Things are bad right now and they will probably get worse in the future. Once the global pandemic caused by COVID-19 is finally under control, the afterlife of this public health crisis is likely to have a devastating impact on our national and local economies for years to come. But not everyone will be affected in the same way and to the same extent.
We have already witnessed how pandemic brings into sharp relief long-standing inequalities with respect to income and wealth distribution. Some social groups will have access to the resources (e.g. time, space, capital, influence) necessary to weather this crisis, or even make a profit from it, while many others who lack these resources will scramble to protect their lives and livelihoods. In many ways, COVID-19 intensifies and accelerates these inequalities and will ultimately push them to a breaking point – a point governments – even conservative ones – have been trying to steer clear from by introducing economic rescue plans.
Importantly, the ongoing platformization of labor and livelihoods embodies a similar (albeit less drastic) logic of intensification and acceleration. While the term ‘disruption’ has been overused and may poorly describe the economic and social impacts that platforms like Uber, Airbnb, or Deliveroo are having at a global and local level, we nevertheless think it is safe to say that many of these impacts are significant.
Platform companies are reorganizing how people work and make a living, and how citizens and their governments manage and take care of others – and they are doing so in ways that we are still coming to terms with. Emerging in the wake of the 2008 recession, they tend to exacerbate the unequal distribution of opportunities and risks (along lines of class, gender, race, and nationality) even when they claim to empower working people.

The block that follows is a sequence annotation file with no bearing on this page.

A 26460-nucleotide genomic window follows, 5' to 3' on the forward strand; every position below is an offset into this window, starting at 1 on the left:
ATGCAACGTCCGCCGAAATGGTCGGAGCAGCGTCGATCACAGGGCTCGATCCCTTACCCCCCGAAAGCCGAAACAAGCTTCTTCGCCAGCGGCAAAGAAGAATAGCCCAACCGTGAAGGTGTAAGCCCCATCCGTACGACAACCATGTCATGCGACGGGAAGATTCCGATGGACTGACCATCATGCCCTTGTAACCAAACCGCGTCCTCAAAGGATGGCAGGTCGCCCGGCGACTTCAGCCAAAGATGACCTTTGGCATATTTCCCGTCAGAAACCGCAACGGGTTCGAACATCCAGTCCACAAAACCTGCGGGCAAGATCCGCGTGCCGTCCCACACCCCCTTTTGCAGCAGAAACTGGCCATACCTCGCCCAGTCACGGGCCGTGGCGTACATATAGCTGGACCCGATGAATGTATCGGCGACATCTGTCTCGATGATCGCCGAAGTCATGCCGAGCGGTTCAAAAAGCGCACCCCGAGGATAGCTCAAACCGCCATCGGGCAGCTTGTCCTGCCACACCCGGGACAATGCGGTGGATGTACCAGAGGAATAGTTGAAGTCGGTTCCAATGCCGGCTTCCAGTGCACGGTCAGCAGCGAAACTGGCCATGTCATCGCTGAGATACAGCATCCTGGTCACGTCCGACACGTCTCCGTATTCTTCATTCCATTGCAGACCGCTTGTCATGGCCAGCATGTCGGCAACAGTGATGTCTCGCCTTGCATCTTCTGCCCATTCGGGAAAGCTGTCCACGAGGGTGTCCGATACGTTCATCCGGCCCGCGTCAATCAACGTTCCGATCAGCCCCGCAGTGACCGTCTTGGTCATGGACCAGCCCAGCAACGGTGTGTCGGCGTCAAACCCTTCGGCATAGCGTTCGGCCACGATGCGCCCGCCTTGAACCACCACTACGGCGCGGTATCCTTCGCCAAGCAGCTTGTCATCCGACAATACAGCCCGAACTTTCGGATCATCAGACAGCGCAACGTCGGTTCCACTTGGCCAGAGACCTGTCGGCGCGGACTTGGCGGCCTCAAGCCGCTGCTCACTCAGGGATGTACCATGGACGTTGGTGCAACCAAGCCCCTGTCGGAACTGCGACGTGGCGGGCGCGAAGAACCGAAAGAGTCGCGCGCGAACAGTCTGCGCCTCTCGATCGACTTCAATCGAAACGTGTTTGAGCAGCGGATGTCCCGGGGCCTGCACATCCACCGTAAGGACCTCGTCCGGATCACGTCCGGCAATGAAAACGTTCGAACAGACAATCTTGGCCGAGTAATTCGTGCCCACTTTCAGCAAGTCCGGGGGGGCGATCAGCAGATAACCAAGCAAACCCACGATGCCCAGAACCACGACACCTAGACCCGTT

Over the past few weeks it has become clear that things are no longer ‘business as usual’ for these companies, as they are not only facing new challenges but opportunities that have arisen from the current crisis.
Meanwhile, we are seeing all kinds of new local platform-based initiatives springing up, driven by networks of citizens and public as well as private organizations aiming to assist the most vulnerable members of their communities.
Various news outlets have reported that the demand for on-demand delivery services has grown massively in cities across the globe, especially in large metropolitan areas now dealing with increasingly severe lockdowns. In New York City, for instance, couriers for food delivery platforms like DoorDash and Caviar are facing an ambivalent situation. Whilst workers realize that their services are more needed than ever, at the same time they are worried about their health and safety because these platform companies offer no proper protections or insurances to their independent contractors. While many take pride in their job and half-jokingly praise the empty streets in Manhattan, they also feel they should not have to invest in protective gear and quite a few couriers warn that social distancing is often impossible when waiting at a restaurant with other couriers.
Although most delivery companies have by now arranged their own financial assistance programs for couriers who get infected or are required to self-quarantine, these initiatives generally offer relief up to just 14 days and require couriers to submit documentation that is difficult to obtain in times of crisis. With such high application thresholds, it is unclear how many couriers have gained access to these emergency funds, which appear to be little more than a window dressing strategy.